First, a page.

Financial resources are essential in order to live longer and better lives. Despite recovery in jobs, stock and real estate markets since the Great Recession, more Americans in the 21st century are struggling to achieve financial security. With longer life expectancies come more opportunities, but also more risks. As people add more years to their retirement, there is inadequate time to amass income and savings for a longer retirement. In the words of Stanford University Professor of Economics John Shoven, “Few workers can fund a 30-year retirement with a 40-year career.” This added pressure on finances makes it all the more critical that we maximize earnings, invest wisely and protect our assets from catastrophic events. The financial security index shown below summarizes nine metrics characterizing three key paths to financial well-being: healthy cash flow, asset investments and protection.
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FINANCIAL SECURITY INDEX
Included in the Index
1. Threshold income (200% of the federal poverty level)
2. Emergency resources (proportion who have access to 3000 dollars, all liquid sources)
3. Uncollaterized debt less than 20% of the household’s income
5. Retirement plan participation (individuals who live in households with an IRA and/or workplace-based retirement account)
6. Investments (proportion of individuals in households with any type of investment account)
7. Health insurance
8. Life Insurance
9. Long-term disability/care
A 15-year decline in health insurance coverage among the least educated is reversing since implementation of the Affordable Care Act.
Income levels of Millennials without any college education are often at or near poverty levels.
Millennials with college degrees are 50% more likely to carry debt, which is 5 times higher on average than recent college grads 15 years ago.
Only one in three Americans have any established retirement savings plans before age 55.
In 2016, the Stanford Center on Longevity (SCL) Sightlines project uncovered a large decrease in financial security among Latino American middle-aged adults, with 12 percent fewer being financially secure in 2014 versus in 2001— the largest decline of any other U.S. ethnic group. As discussed in a recent Wall Street Journal post by SCL advisory council member Sol Trujillo, addressing Latino financial security is critical to American longevity as Latinos are poised to comprise a large share of America’s future work force and are living longer than any other U.S. ethnic group.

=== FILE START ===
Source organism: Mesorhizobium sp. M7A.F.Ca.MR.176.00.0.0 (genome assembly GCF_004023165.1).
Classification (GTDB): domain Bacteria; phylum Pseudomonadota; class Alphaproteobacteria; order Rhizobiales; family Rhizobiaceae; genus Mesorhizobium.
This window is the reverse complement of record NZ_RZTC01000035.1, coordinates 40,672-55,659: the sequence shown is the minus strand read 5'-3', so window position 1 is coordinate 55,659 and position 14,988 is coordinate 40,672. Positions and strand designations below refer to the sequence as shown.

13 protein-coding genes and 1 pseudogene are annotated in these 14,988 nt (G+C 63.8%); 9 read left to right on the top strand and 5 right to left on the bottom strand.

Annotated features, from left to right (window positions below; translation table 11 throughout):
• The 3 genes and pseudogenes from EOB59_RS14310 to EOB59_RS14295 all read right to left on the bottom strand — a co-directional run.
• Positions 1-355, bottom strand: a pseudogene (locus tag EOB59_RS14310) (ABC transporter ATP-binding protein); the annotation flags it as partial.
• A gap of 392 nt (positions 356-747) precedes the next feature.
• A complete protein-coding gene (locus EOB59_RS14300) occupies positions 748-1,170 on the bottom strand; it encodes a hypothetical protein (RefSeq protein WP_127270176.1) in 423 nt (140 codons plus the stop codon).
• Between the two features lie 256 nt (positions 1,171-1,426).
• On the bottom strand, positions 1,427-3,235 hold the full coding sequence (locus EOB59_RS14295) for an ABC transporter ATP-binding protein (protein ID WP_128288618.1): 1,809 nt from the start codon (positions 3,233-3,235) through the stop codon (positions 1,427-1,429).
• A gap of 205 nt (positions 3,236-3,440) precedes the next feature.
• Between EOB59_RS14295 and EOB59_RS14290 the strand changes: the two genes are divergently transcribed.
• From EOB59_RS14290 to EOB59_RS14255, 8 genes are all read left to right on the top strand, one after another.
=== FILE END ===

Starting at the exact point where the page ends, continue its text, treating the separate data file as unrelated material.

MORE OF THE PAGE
Financial literacy lower for Latinos vs. the American population as a whole
A similar pattern emerged for the number of times respondents indicated “Don’t know” in response to each question, an answer that has been associated with lower levels of financial confidence. This is key because it may not be that Latino Americans are less knowledgeable, but rather that they are less comfortable answering these questions because they feel less financially confident. Because the association between “Don’t know” and financial confidence does not exactly overlap, other possible reasons, such as feeling threatened or anxious in a test-taking context or finding the topics of the questions to be irrelevant to their daily life, may be at play. In the future, we plan to delve deeper into these and other potential explanations for the lower financial literacy among Latino Americans. In doing so, we can better determine viable strategies for intervention among Latinos as they make a variety of financial decisions at all stages of life.